Shaken Not Stirred; A BBC Bond Collection
The BBC Archive is releasing a collection of television and radio items examining the Bond phenomenon through the eyes of those who helped shape the world's most popular secret agent in both print and film.
Items in the collection reveal the origins, development and more recent literary revival of the suave spy figure at the heart of the longest-running and most financially-successful English-language film franchise to date.
The collection also features rare behind-the-scenes material providing fans with a window into the world of Bond on film. An episode of Whicker's World — made available for the first time since its initial broadcast in 1967 — provides a unique glimpse of the personalities and production processes of You Only Live Twice and a photo gallery provides snapshots of life on the set of 1976 classic The Spy Who Loved Me.
Radio items within the collection provide a unique insight into the creative genius of Bond author Ian Fleming. In a 1958 BBC Home Service broadcast, listeners hear Fleming and fellow ex-journalist and famed mystery author Raymond Chandler — pioneer of the modern private detective story and creator of protagonist Philip Marlowe, later played by Humphrey Bogart — discussing the ingredients which make up the perfect thriller.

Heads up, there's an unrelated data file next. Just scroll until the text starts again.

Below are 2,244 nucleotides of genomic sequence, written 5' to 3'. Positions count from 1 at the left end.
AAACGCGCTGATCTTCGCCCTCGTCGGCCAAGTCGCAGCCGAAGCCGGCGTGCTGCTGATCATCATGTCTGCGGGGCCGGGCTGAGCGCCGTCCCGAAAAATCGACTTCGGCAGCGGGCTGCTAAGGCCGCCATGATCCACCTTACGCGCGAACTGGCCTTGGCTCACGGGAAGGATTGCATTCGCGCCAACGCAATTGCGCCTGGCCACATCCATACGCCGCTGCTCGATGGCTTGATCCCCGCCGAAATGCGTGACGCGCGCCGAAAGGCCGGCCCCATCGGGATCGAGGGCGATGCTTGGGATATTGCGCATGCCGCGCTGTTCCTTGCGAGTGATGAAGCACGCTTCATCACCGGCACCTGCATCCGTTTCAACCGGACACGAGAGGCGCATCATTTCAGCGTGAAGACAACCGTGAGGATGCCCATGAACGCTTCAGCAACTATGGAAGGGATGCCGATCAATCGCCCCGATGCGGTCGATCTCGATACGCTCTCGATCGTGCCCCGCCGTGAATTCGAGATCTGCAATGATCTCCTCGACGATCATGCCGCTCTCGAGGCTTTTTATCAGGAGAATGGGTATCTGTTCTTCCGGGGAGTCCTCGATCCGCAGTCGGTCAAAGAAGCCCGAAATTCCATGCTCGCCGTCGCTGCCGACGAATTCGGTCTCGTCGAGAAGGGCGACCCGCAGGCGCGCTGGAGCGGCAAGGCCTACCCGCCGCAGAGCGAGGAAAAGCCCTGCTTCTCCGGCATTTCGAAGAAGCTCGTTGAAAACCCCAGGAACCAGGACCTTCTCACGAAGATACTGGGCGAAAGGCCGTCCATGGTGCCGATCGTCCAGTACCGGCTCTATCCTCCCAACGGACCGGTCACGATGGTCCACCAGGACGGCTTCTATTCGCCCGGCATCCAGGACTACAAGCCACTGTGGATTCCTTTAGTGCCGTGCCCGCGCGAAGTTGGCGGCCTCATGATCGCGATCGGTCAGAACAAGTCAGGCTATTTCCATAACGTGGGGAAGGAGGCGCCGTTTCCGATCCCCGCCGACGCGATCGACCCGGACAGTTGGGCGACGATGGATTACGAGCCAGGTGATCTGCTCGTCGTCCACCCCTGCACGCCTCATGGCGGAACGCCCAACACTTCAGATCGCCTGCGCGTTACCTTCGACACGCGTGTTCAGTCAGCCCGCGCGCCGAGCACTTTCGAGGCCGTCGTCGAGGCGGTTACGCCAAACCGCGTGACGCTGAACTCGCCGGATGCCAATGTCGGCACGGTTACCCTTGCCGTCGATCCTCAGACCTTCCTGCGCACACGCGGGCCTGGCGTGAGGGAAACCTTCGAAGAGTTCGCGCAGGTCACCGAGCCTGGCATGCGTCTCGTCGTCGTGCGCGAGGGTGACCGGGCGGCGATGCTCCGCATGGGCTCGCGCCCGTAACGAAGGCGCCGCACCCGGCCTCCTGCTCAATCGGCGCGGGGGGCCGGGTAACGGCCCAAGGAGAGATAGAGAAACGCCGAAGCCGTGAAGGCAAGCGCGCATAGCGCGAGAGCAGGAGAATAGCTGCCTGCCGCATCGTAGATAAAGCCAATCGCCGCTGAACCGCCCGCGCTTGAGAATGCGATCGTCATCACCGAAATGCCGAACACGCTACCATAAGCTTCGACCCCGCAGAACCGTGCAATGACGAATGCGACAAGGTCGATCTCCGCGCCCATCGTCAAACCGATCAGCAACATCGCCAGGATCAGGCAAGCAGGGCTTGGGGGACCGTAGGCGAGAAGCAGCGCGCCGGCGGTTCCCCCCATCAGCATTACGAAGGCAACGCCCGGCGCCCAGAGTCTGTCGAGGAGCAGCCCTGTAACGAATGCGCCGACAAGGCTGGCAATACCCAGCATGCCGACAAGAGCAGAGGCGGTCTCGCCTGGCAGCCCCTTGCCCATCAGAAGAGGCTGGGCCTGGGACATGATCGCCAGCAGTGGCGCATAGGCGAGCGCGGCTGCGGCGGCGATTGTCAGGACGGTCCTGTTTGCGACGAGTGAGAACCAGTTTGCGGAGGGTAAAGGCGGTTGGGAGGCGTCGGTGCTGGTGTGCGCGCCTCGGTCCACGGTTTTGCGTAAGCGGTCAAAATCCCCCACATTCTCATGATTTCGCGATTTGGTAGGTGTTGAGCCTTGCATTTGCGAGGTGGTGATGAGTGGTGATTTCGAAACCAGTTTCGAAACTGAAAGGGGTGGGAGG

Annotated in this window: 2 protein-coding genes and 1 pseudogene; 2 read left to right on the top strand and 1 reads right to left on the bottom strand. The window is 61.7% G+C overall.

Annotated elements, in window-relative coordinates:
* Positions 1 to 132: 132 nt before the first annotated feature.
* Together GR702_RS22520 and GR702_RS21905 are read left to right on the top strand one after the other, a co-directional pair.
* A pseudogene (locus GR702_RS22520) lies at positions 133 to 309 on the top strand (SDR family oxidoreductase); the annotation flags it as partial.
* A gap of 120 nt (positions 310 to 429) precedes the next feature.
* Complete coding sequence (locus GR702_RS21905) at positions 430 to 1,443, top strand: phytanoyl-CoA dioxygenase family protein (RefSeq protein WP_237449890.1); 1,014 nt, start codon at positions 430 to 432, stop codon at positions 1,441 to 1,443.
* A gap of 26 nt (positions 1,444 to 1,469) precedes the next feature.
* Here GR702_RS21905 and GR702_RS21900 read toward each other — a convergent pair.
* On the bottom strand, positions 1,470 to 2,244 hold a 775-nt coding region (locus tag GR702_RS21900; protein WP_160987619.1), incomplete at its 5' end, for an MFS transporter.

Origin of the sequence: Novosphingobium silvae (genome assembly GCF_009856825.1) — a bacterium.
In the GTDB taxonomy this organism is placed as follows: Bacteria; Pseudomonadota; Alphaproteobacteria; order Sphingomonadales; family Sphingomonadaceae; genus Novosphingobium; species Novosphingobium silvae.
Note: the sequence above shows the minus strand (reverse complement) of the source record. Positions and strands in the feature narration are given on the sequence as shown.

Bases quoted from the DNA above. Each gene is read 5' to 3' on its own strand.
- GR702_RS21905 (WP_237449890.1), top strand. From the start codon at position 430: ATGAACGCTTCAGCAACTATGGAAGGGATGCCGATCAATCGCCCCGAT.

Another radio item in the collection looks at the essential cinematic components of Bond. Director of Goldfinger, Guy Hamilton, discusses the challenge of taking to the director's chair of the well-worn genre and the perils of delivering a lazy, formulaic film. In the recording of 1974, he talks of the importance of telling the story in familiar international terms: " … adventure, excitement, pretty girls, laughs, thrills, suspense" whilst balancing with delivering authentic sets, stunts and compelling villains.
The collection also reveals the aspirational thread to both the novels and films. In a BBC Radio 4 item of 2008, the historian David Cannadine places the Bond novels in their historical context of depressing post-war austerity in Britain and a very rapid imperial decline.
In another, director Guy Hamilton notes the golden production rule to put the money up on the screen to make the films look as expensive and spectacular as possible. A 1990 edition of BBC Radio 5's Cult Heroes focuses on the importance of the cars, clothes, gadgets, gastronomy, and women — aspects of conspicuous consumption which gave the audience a window to the gilded world that Bond inhabits.
The collection also makes available popular discussions which explore the enduring appeal of the franchise. Fans remark on the familiar title sequence and Lois Maxwell — the actress who played Miss Moneypenny in many of the films — presents a guide to the theme songs in a programme from 1995.
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